The Anti-Corruption Court yesterday sentenced two former Finance ministry officials, who were arrested for soliciting a bribe from an investor in 2017, to two years in prison and banned them from holding public office for 10 years after serving their jail term.
Former principal finance officer John Charles Ogol and Geoffrey Turyamuhika, alias Tumwine, a senior economist, were convicted of corruption for receiving gratification of $50,000 (about Shs186m) from a one Hassan Sserunjogi on March 27, 2017.
The convicts received the money to expedite documentation for financing the construction of a power substation and transmission line at Osukuru Phosphate project in Tororo District.
Ogol and Turyamuhika were also fined Shs4.8m each. The judge reasoned that the punishments were aimed at balancing the efforts of the state to fight corruption and the hardships dependants would have when the convicts are incarcerated.
“I am inclined to impose a sentence that would communicate the message that corruption if proven in this court, would attract punishment. At the same time, the sentence would not be such as to keep away the convicts from supporting their families for too long considering that what they had received as a bribe was seized and exhibited in court,” the trial judge Lawrence Gidudu ruled.
“The court would not impose a sentence that is laughable to the extent that it would encourage persons to commit the same crime hoping that they would walk in and out even after being convicted without being scratched as a constant reminder that corruption is bad,” he added.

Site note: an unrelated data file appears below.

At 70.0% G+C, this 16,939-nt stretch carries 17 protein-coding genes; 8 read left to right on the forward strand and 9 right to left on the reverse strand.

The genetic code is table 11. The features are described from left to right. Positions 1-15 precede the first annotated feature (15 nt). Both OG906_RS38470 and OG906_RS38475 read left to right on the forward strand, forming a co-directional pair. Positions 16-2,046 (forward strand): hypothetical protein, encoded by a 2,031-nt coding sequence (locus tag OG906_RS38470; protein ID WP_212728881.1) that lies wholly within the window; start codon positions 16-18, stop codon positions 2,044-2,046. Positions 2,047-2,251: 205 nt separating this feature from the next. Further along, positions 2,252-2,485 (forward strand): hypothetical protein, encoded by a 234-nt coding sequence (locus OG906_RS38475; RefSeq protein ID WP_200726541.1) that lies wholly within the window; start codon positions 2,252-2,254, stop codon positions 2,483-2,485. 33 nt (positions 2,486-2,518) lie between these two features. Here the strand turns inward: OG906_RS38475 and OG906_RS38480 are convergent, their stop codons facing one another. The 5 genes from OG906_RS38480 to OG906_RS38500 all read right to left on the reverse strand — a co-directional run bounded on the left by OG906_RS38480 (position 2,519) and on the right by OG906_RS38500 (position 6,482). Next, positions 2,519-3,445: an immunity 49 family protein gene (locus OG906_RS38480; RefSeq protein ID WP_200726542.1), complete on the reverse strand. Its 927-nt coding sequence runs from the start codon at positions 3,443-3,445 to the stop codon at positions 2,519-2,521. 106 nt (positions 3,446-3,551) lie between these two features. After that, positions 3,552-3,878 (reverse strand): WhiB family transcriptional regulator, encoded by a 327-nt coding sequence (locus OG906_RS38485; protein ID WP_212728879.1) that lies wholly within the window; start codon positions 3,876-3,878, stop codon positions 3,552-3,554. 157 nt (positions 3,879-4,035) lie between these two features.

The court also ordered that the money exhibited in court be returned to State House Comptroller while the convicts be given their bail money of Shs8m and their handheld phones be returned to them.
Ogol, 59, and Turyamuhika, 38, were technical officers at the Finance ministry responsible for handling issues concerning investors.
Court heard that the investor trading as Guangzhou Dongsongh Energy Group Uganda Limited wanted to establish a factory at Osukuru in Tororo to manufacture phosphates and other products.
The investor needed power to run the factory complex but government did not have ready money to build a power substation.
The indictment shows that the investor was willing to finance the power project if government could guarantee to refund its money.
Justice Gidudu said the challenge seems to have arisen when the investor wanted to move faster because of the pressure it had from its bankers who had advanced loans that it was not utilising yet it was subject to paying interest.